The Earth Star & the Bird’s Nest

Fungi are found all around us! They perform an extremely crucial role in the environment – much more than what meets the eye. We often do not realise this because we don’t see them often. Apart from being nature’s recyclers, fungi also nurture life. To be able to do this, they need to reproduce and disperse their spores.

In fact, in the monsoon and post-monsoon months, which are perhaps the best times to look out for fungi, we can see them growing on the ground, on tree-trunks, on termite mounds, on rotting logs, etc.

During this season, we see them putting forth their fruiting bodies (which contain spores). These fruiting bodies come in an amazing array of shapes, sizes and colours. Fungi also use different mechanisms to disperse their spores. I have earlier written about the Stinkhorn Mushroom where the dispersal mechanism is explained.

Here, I am going to introduce you to two very interesting fungi. Both of them are dependent on rain to disperse their spores!

Earth Star

I visited a friend a couple of days ago in Bangalore on an invitation to see the different fungi growing in his garden. Little did I realise that he would point towards a partly shrivelled and at the same time very different looking fungus. This was on the ground at the base of a thicket lining the path leading to the house.

This instantly reminded me of what I had seen and photographed during a routine visit to the River Tern Lodge, Bhadra during August 2010. While walking about the campus, I happened to see a strange star-shaped object amid leaf litter at the base of a tree. Soon, I realised that it was a fungus. On closer observation, it was apparent that the bulb in the middle of the ‘star’ had a small hole. When I gently touched the bulb out of curiosity, a column of fine black dust (spores) came out. Later, I learnt that each time a drop of water falls on the bulb, the spores are released due to the pressure exerted by the drop of water and then carried away by the wind effecting dispersal over a larger area!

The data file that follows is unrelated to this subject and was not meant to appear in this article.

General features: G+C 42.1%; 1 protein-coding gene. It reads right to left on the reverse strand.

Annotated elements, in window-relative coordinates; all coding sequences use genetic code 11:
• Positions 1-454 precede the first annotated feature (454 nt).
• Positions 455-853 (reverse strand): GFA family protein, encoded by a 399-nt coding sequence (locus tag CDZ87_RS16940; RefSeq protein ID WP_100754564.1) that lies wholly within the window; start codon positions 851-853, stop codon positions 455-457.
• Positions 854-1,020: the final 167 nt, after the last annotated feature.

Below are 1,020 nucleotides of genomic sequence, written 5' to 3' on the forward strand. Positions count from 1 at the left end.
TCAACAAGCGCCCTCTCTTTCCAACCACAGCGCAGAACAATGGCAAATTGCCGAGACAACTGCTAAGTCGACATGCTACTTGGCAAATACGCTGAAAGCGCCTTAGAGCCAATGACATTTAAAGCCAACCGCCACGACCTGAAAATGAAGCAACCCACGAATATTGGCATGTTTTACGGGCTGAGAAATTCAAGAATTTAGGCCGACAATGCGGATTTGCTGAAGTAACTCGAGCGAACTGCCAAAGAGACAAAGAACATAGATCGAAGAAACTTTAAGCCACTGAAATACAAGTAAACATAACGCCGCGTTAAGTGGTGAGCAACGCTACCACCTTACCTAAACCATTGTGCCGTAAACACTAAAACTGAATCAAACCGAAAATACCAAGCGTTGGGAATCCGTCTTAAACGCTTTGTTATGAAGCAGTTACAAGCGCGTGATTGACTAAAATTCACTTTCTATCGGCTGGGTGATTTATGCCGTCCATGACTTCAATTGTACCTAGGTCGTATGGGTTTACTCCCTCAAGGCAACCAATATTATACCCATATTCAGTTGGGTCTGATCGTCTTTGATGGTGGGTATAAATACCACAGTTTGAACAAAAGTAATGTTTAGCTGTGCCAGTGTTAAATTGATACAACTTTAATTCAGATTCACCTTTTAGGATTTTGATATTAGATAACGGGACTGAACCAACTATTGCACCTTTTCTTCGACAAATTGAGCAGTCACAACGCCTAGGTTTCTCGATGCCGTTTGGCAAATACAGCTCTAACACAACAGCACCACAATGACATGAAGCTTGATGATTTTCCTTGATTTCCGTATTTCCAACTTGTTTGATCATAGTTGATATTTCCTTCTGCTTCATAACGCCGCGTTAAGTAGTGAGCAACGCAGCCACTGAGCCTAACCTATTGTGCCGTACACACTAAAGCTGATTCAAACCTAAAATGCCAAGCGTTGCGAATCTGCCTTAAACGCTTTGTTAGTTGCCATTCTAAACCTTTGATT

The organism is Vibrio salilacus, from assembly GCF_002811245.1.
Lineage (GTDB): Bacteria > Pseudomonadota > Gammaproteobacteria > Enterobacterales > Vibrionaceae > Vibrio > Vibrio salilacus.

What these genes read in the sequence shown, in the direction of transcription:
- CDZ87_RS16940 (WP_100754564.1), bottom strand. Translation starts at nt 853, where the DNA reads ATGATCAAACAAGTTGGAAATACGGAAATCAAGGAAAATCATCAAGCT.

Earth Star_MG_1396

Earthstars are closely related to the Puffball fungi which use a similar mechanism to disperse spores.

Bird’s Nest Fungus

A large silk cotton tree on Infantry Road in the heart of Bangalore had a very severe infestation of borer beetles. It was a very weak tree and was brought down by the authorities for fear of it falling down due to strong winds.

The first monsoon that followed the felling of the tree turned out to be a treat for me. I used to inspect the tree stump and its vicinity as a matter of routine through that monsoon season and a little after. Several different kinds of mushrooms grew on the stump and eventually wilted away. One species of fungus caught my fancy – it was very different from anything that I had seen before!

Each individual fungus was a tiny stalked cup containing 3-4 egg-like structures; each one by itself was insignificant and easy to miss. However, as a cluster it was impressive. Well over a dozen of these little cups, complete with little ‘eggs’ in them was quite a sight. This resemblance to a bird’s nest is what gives this fungus its common name – Bird’s Nest Fungus.

Bird's Nest Fungi

Each ‘egg’ is a capsule that contains spores. The mechanism used to dislodge the ‘egg’ is very interesting indeed. The ‘eggs’ are propelled out of the cup when a drop of water falls into the ‘nest’ with sufficient force. If the angle and force of the water droplet is right, the ‘egg’ can be ejected to considerable distances. In some species each ‘egg’ has a string attached. When it is projected out of the cup, the string snags on to any stem / branch it encounters and thereby attaching the ‘egg’ to it. And the Bird’s Nest Fungus has achieved spore dispersal! The spores then germinate in the new place and start the process all over again.

It is truly amazing to see and learn about the extent to which the fungi have gone to devise mechanisms to ensure that spores are dispersed and that the next generation of fungi continue to perform their role in the ecosystem.

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